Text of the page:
No, the song's message is this: Alabama is more diverse than the very vocal racist segment would lead you to believe. Please don't generalize us for the actions and thoughts of some ugly people. Yes Birmingham loves the racist, horrible governor. We don't judge all northerners because of Watergate, please don't lump our band/all Alabamans with Birmingham. Jaweldon (talk) 05:20, 28 July 2014 (UTC)

Is this song based on a Howlin Wolf Track?[edit]

I have listened to the Howlin Wolf album 'Message to the Young' which appeared in 1971 and the song 'If I were a bird' sounded like Sweet Home Alabama from Lynyrd Skynyrd. Since it was recorded three years earlier I wonder if it was not 'stolen' from Howlin Wolf. —Preceding unsigned comment added by 195.169.203.36 (talk) 22:13, 16 June 2010 (UTC)

Hallo. I would say that the vocal line is ripped off from some older blues. It is the same one in You're looking fine from The Kinks (1966). As Ray Davies never dared to sue Lynyrd Skynyrd for plagio, I guess that perhaps he was conscious of having used something from somewhere.89.217.159.241 (talk) 11:11, 15 September 2015 (UTC)

So Howlin Wolf attacked Neil Young first?--Jack Upland (talk) 11:24, 15 September 2015 (UTC)

No rock/pop song is born from void. They all have roots in some previous material. I guess this song is more about the clever lyrics than the banal melody46.14.140.220 (talk) 21:04, 11 December 2015 (UTC)

Swamper[edit]

I'm from the south. The word "swamper" is used in the oil field to refer to a crew member who is there for general labor, a helper. The article says they were called "swamper" due to their "swampy" sound. I doubt that is what was actually meant. — Preceding unsigned comment added by Jcacy00 (talkcontribs) 13:31, 15 August 2014 (UTC)

The Similarity Between "Sweet Home Alabama" and "You're Lookin' Fine" by the Kinks[edit]

The comment at the very end of the "Controversy" section of this segment concerning this should be removed. As a professional musician of 40+ years, I hear no distinct correlation between the two songs. The lines "You're Lookin' Fine" and "Sweet Home Alabama" don't even have the same syllabic rhythm. The words "note for note" would imply that the melody was stolen from this song, as "notes" are what constitute the structure of a melody, and not even the cascade of the verse lines are the same. This comment should be deemed bogus and removed. — Preceding unsigned comment added by 66.210.102.194 (talk) 17:48, 3 November 2015 (UTC)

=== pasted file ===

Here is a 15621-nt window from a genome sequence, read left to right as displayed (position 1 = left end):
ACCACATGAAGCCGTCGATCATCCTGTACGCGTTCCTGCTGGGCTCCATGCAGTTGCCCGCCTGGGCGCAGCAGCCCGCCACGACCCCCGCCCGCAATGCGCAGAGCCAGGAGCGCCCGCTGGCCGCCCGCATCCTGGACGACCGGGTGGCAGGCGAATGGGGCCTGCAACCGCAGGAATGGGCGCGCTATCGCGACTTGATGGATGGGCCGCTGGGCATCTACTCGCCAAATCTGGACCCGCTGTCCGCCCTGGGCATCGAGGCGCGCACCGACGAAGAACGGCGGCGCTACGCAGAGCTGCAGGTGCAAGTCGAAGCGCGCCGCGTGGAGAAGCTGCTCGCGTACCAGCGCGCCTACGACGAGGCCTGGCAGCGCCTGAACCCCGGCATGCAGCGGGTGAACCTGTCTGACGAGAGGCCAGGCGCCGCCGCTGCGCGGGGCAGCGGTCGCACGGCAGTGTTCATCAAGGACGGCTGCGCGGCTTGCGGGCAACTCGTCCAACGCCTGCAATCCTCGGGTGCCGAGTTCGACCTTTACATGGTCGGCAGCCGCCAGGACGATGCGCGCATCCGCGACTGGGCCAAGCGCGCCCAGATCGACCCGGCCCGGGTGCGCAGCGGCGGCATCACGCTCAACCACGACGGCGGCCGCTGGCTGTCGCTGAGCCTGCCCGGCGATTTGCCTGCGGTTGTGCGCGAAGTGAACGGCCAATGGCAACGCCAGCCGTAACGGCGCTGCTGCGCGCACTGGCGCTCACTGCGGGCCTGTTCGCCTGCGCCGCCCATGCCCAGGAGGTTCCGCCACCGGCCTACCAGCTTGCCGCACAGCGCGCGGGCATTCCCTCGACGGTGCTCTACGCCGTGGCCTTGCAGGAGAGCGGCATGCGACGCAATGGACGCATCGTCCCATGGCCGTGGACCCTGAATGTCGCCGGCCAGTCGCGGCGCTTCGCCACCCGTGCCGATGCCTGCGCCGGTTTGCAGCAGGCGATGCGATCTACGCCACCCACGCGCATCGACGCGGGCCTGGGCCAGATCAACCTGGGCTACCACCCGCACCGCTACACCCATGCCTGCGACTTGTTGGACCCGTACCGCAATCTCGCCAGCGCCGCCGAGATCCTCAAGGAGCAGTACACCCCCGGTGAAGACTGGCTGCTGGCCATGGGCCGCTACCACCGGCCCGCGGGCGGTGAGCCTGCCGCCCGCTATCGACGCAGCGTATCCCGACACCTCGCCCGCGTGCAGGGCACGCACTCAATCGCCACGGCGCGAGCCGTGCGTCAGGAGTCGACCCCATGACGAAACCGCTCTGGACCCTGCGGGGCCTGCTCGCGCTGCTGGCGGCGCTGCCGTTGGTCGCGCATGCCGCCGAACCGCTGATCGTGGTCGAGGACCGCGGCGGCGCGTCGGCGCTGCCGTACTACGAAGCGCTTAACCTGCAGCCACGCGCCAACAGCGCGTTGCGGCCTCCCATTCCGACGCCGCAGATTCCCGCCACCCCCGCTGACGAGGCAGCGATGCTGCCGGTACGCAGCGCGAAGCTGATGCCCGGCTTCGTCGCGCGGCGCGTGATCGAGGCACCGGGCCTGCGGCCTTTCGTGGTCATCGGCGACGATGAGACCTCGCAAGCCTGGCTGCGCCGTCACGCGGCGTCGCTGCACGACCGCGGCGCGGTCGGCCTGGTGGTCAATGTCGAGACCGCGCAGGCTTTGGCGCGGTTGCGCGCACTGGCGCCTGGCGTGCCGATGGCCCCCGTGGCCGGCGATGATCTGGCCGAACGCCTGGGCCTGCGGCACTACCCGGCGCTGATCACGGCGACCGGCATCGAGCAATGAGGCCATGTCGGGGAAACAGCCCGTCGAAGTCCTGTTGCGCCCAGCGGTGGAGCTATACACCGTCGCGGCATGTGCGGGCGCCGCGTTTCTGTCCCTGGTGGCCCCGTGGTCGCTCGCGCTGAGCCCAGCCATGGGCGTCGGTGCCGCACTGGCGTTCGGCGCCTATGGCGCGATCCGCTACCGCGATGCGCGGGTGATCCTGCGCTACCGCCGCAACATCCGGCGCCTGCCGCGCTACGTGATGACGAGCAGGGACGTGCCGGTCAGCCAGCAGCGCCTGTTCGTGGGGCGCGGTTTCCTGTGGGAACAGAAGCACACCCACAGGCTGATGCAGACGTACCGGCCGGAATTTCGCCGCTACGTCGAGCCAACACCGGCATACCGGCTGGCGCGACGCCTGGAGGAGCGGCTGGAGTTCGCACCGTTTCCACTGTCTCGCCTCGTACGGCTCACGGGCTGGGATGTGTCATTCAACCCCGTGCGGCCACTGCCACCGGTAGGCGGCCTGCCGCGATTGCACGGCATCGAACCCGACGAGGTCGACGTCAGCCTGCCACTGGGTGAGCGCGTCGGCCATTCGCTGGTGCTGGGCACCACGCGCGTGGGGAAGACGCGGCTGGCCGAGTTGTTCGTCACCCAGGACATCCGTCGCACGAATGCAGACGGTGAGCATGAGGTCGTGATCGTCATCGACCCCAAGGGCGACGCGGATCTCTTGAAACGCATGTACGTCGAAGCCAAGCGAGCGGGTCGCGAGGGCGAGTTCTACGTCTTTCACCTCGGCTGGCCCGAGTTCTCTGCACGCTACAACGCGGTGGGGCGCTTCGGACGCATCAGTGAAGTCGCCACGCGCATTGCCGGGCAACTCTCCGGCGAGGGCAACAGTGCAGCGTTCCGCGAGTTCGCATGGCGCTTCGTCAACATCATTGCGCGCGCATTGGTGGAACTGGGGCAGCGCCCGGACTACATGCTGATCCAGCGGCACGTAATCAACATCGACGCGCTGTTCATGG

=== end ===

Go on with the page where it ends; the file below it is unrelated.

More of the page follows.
Yes check.svg Done. It should not be added unless it is accompanied by a reliable source. GoingBatty (talk) 05:01, 4 November 2015 (UTC)

Hallo GoingBatty. I came here intrigued after your comment in Youtube on "You're looking fine". I am also a musician and don't see it so clear as you now. That fifth little bridge verse the Kinks sing ("and I said") is very idiosincratic and Lynyrd Skynyrd eagerly replicated it with different syllable counts but same time whole count ("tell the truth" but also "And I think it's a sin", "Now how about you?"). No bogus there. I wouldn't cry to plagiarism or theft but I'd point to a very close unvoluntary quote as it always happens in pop songs. I dare to say that the author of the second song had obviously listened to the first one. Not so strange if you consider that the first band was not so obscure and the author of the second song had listened to mainstream pop in his teens. Anyway, both songs have a simple three-chord blues line and brilliant, different opening riffs. LS's song sticks as an opening guitar riff + clever lyrics. K's song is about a brilliant opening piano riff. By the way, I don't think that the Kinks created their song from scratch. I bet they had heard that bluesy cliché somewhere. I hope some reader leads us to the original source from which both bands are drinking.46.14.140.220 (talk) 20:37, 11 December 2015 (UTC)

External links modified[edit]

Hello fellow Wikipedians,

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Question? Archived sources still need to be checked

Cheers.—cyberbot IITalk to my owner:Online 15:41, 8 January 2016 (UTC)